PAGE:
Prof. Ahmad Moussalli’s purpose was simple, to clarify the distinction between the Salafi and the Wahhabi schools of thought. In essence, Wahabism is a subset of Salafism. Although very similar in nature, the basic difference can be understood in these terms, not all Salafis are Wahabis but all Wahabis are Salafis.
Reverting to what they consider the “golden age of Islam, “Salafis believe Islam was in its purest form during the time period of Muhammad and his companions and the two generations that followed. The belief is that these Muslims possessed an intuitive understanding of Islam through their direct association with the prophet.
Some points of divergence between Wahabis and Salafis occur in how the Qur’an is interpreted and the issue of jurisprudence. Wahabis believe in a literal interpretation of the Qur’an. The Qur’an says Allah created the earth in six days, then he created it in six 24-hour periods, not six stages. The Qur’an speaks about the face of Allah, then Allah must have a physical face whether or not we can imagine what the face looks like. The other branches of salafis believe the Qur’an can be interpreted metaphorically.
On the issue of jurisprudence, Wahabis are against theological development because it inherently contradicts their beliefs in following the companions of Muhammad. In the mind of a Wahhabi, there is no need to expand schools of thought to justify changes in society and culture.
Furthermore Wahabis believe in absolute adherence to the ruler, they are against democracy, plurality, and human rights. They do not believe in any political Islam or the division of powers. Ultimate authority controls both the religious and political aspects of the Wahabis’ ideal society.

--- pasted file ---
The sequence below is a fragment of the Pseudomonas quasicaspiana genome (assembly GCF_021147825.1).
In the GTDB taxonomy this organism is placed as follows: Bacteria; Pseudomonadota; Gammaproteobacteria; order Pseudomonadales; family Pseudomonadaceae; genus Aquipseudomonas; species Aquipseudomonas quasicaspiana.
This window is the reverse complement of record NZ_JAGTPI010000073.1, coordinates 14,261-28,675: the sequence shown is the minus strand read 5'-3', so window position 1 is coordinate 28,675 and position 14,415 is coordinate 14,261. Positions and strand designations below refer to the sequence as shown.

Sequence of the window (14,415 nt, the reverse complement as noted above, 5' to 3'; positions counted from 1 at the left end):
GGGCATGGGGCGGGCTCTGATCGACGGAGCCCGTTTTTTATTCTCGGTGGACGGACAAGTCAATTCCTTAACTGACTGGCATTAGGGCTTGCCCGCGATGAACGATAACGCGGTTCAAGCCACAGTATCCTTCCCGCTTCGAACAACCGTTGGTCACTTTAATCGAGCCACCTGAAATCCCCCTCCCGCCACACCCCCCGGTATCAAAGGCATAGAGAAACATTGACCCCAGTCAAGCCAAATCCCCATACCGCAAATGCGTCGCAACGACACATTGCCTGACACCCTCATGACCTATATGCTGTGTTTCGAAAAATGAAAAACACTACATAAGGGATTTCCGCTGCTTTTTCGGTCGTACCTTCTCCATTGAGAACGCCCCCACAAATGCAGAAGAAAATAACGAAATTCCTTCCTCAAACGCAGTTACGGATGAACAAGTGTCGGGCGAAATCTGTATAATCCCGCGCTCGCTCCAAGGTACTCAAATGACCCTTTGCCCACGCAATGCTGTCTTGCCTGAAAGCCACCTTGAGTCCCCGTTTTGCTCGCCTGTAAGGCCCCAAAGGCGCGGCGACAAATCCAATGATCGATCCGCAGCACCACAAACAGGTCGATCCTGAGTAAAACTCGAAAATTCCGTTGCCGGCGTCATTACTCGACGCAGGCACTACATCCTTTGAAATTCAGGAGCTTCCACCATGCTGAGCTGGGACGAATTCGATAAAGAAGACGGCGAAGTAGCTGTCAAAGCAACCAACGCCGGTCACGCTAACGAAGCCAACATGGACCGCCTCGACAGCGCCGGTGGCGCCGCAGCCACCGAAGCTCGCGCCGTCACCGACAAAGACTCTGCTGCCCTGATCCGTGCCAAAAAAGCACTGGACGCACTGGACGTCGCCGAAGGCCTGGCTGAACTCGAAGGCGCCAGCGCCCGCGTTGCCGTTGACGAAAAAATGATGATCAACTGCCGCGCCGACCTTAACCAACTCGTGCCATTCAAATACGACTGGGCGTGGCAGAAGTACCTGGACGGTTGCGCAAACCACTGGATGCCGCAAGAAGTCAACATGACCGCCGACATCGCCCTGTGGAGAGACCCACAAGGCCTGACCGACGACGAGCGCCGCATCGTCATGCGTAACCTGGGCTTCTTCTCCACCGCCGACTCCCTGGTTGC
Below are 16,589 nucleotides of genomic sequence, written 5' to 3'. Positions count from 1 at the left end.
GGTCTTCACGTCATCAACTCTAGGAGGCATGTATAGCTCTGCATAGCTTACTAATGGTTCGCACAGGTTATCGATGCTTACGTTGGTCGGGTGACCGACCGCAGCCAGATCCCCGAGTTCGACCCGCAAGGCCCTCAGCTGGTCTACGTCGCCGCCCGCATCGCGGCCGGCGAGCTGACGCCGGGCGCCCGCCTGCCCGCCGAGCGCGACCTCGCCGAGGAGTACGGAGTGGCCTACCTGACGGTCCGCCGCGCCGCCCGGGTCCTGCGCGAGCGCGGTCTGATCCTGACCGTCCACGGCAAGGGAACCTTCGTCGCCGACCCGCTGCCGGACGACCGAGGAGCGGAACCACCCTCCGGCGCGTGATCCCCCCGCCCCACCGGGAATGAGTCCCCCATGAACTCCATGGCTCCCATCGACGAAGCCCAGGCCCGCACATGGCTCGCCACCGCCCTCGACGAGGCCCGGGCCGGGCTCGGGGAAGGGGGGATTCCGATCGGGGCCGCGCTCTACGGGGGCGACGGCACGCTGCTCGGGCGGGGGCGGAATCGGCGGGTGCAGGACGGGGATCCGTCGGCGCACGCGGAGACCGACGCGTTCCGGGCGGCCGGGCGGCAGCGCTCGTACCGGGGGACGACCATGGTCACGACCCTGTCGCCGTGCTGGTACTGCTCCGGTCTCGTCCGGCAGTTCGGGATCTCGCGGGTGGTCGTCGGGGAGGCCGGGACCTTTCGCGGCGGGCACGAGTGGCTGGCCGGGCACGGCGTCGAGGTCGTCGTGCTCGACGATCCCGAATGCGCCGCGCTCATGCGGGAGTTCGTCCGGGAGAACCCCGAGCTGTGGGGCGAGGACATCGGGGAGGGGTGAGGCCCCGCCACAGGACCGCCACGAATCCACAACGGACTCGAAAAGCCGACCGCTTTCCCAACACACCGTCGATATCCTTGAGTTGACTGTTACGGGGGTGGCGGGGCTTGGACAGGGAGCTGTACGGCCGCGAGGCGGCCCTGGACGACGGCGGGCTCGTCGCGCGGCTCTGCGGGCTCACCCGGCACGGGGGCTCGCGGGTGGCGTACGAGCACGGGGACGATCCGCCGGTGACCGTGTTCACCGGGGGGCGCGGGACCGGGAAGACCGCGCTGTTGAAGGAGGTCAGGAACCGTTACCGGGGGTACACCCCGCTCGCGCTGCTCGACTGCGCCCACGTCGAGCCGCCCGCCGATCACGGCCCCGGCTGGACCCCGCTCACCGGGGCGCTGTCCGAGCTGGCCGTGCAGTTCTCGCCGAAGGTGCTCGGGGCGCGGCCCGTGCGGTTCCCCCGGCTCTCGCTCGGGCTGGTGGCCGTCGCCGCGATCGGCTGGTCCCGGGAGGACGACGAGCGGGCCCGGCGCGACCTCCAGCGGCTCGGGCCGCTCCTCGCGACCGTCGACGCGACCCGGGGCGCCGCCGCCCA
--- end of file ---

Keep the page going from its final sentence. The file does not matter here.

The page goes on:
The interpretation of text also provides a point of divergence between Salafis and Wahabis. Salafis believe in using the interpretations from the first three generations of Muslims to understand the meaning of Qur’anic verse. Wahabis take this notion a step further, speaking out against Ijma (consensus). For example, although Muslims generally understand that the earth goes around the sun but the late Saudi mufti Shaikh Bin Baz denied it in print and reputedly even once claimed in a newspaper interview that the earth is flat, an obvious misreading of the Qur’anic verses that “it is He Who spread out the earth” (e.g., 13:3).
Just as one must distinguish between Salafis in general and Wahabis in particular, it is necessary to distinguish between the Wahabis and violent extremists. As was said, the Wahabis oppose revolt against the rulers, but the willingness to label those who reject your interpretation of Islam as “kuffaar” is a first step towards the endorsement of violence against them. Thus it is ironic, but unsurprising, that the violently anti-Saudi al-Qaeda is populated by so many schooled in Wahabi thought.
Except for the unity of God and the prophethood of Muhammad (peace be upon him), there is no one dogma for Islam, no single interpretation of the text of the Qur’an. By challenging over a millennium of Islamic thought, Muhammad Ibn Abdul Wahhab was engaging in an act of ijtihad (original thinking) even if his conclusion was to call for imitation of the first generations of Muslims.
Prof. Mousalli conceded that Abdul Wahab wanted Muslims to engage in ijtihad, yet he and many of his followers seem to be intolerant of those who arrive at conclusions different from theirs. The Islamic faith encourages the intellectual debate and scientific discovery that emerge simultaneously with cultural challenges. It is therefore unfortunate that an estimated $70 billion in petroleum generated revenue has been expended in effect to promote a monopoly on Islamic thought.
Imran Malik and Imad-ad-Dean Ahmad, Ph.D.
Minaret of Freedom Institute